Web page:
In this smart, gripping thriller from USA Today bestselling author Melissa F. Miller, federal prosecutor Aroostine Higgins' most critical vulnerability is exposed.
Government records, medical equipment, elevators, security alarms ... they're all remotely controlled and monitored by computerized industrial control systems. It's convenient, efficient, and potentially deadly.
Assistant U.S. Attorney Aroostine Higgins has put her personal life on hold to join the Department of Justice's elite Criminal Division. She's about to prosecute a major bribery trial—one that could make or break her career.
But everything's going wrong.
Her pretrial motion vanishes from the federal court's electronic docketing system. Her apartment catches fire. Routine dental surgery turns into a near-death experience. By the time Aroostine realizes her string of bad luck is anything but random, the stakes are greater than the outcome of a high-profile court case.
Determined to win at any cost, a hidden enemy threatens to destroy her—and the only man she's ever loved—unless she can stop him. Now, it's personal.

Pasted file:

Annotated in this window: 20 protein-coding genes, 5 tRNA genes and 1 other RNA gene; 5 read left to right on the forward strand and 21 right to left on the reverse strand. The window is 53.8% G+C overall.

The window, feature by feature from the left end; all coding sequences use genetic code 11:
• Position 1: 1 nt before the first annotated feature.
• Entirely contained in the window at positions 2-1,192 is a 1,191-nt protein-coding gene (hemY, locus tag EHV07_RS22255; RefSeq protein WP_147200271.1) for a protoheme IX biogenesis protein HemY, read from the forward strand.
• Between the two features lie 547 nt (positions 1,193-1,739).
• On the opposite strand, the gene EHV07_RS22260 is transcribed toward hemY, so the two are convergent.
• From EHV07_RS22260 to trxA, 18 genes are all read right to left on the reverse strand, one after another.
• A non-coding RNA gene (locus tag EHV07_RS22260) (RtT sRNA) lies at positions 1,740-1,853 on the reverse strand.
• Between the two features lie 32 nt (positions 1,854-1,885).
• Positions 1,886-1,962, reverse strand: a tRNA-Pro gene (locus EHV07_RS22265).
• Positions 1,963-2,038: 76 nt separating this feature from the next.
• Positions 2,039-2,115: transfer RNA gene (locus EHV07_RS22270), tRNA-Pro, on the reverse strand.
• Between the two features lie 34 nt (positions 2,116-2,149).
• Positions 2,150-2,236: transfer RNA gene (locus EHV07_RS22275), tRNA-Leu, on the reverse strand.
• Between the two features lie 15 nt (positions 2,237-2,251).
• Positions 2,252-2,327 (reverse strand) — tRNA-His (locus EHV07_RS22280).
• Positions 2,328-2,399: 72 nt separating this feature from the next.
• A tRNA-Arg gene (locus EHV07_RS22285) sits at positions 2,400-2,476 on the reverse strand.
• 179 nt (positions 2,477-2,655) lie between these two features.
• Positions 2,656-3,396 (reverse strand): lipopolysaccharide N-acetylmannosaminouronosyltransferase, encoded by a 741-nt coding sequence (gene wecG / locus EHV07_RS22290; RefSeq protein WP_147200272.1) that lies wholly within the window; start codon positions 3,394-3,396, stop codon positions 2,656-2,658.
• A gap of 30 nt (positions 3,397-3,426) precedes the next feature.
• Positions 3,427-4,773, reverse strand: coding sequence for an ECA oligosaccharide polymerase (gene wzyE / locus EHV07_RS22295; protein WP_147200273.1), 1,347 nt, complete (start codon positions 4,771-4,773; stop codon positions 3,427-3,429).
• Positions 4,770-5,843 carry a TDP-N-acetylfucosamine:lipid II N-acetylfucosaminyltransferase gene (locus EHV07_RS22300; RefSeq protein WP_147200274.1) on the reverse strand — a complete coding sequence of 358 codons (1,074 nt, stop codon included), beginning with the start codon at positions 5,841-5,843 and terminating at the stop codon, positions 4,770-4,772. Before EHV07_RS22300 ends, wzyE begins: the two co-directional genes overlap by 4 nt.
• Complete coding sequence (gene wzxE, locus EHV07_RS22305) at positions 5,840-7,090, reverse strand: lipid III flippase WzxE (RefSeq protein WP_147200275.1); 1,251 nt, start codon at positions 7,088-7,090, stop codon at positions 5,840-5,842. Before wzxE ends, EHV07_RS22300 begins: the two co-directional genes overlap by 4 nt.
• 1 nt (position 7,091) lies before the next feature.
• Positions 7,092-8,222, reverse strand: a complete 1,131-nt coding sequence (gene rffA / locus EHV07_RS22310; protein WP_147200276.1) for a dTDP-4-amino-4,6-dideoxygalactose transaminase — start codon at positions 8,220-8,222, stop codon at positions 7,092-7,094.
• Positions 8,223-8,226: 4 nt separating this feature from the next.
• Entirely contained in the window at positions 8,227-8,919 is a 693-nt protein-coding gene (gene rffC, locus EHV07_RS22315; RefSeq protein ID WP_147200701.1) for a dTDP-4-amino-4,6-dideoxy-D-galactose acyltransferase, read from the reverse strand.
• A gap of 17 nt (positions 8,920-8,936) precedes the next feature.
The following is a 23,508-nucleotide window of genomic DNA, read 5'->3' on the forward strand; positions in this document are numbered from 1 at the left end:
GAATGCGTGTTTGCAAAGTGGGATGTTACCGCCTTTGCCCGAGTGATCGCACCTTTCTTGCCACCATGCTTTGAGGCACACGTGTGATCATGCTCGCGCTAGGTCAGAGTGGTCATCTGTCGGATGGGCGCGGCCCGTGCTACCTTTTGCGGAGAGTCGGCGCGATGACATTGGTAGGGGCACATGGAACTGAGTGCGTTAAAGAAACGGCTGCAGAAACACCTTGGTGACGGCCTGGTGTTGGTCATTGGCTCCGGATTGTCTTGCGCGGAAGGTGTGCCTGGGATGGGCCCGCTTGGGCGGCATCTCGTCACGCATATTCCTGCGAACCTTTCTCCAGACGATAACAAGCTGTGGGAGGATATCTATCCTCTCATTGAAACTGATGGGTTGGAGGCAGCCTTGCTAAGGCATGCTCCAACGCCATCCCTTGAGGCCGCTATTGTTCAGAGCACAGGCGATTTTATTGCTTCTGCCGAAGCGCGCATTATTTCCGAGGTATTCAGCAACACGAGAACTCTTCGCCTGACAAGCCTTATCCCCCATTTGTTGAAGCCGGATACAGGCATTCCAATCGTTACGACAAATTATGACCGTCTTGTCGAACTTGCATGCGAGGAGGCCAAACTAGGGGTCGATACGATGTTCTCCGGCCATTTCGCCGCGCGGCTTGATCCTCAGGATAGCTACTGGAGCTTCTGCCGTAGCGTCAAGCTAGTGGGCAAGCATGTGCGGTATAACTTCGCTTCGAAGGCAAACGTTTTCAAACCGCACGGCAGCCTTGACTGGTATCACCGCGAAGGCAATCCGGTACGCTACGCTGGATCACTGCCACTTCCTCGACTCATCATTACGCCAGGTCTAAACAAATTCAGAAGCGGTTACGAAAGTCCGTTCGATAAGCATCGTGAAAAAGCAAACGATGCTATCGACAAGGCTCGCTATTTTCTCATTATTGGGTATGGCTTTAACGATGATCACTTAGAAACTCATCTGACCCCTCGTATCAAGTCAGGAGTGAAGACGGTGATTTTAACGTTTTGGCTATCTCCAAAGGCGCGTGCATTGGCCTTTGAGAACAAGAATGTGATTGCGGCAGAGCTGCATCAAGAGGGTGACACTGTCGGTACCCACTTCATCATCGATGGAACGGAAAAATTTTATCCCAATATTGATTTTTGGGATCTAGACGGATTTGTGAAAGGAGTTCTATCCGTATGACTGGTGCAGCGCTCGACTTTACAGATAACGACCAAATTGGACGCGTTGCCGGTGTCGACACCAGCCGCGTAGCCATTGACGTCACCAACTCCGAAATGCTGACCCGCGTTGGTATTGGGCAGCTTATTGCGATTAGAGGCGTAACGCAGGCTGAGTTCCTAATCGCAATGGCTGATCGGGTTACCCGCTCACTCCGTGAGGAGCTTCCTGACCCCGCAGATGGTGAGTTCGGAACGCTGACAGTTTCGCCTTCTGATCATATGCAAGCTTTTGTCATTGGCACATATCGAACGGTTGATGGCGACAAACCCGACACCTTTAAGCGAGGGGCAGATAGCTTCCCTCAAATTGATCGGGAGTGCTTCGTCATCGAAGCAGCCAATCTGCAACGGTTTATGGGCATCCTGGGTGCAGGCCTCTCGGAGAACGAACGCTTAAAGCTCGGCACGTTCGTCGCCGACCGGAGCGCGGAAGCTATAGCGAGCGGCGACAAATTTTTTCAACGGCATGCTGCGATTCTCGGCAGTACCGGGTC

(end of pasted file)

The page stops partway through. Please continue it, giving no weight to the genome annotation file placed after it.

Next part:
Was a hard book to put down, had all the twists and turns i needed to keep me turning the pages. Enjoyed Melissa’s style of writing and will be on the look out for more titles from this talented Author.
American. From Pittsburgh. English degree followed by law school then practice with spouse (no comment). Now writes crime fiction and home-schools her kids. Creator of a popular series involving feisty Pittsburgh lawyer Sasha McCandless. This is a spin-off with a different female lawyer protagonist. (While you're on a good thing...)
Aroostine (I kid you not) Higgins lives in Washington DC not Pittsburgh, but has Sasha McCandless’s knack for getting into tricky situations. She also has what she thinks is a good case against a tech company, except the nerds are monitoring and manipulating her electronically. There’s an estranged spouse called Joe in the mix. Stuff happens.
Prose professional enough without ever shooting out the lights. Plot coherent if predictable. Ending right out of left field, which might be apposite considering the “cyber-baddie” element.
Resorting to deux ex machina always suggests to me that the author has had enough of this book and wants to move on. I know I did. Four star ratings on Amazon and Goodreads though, so plenty must like it better than me.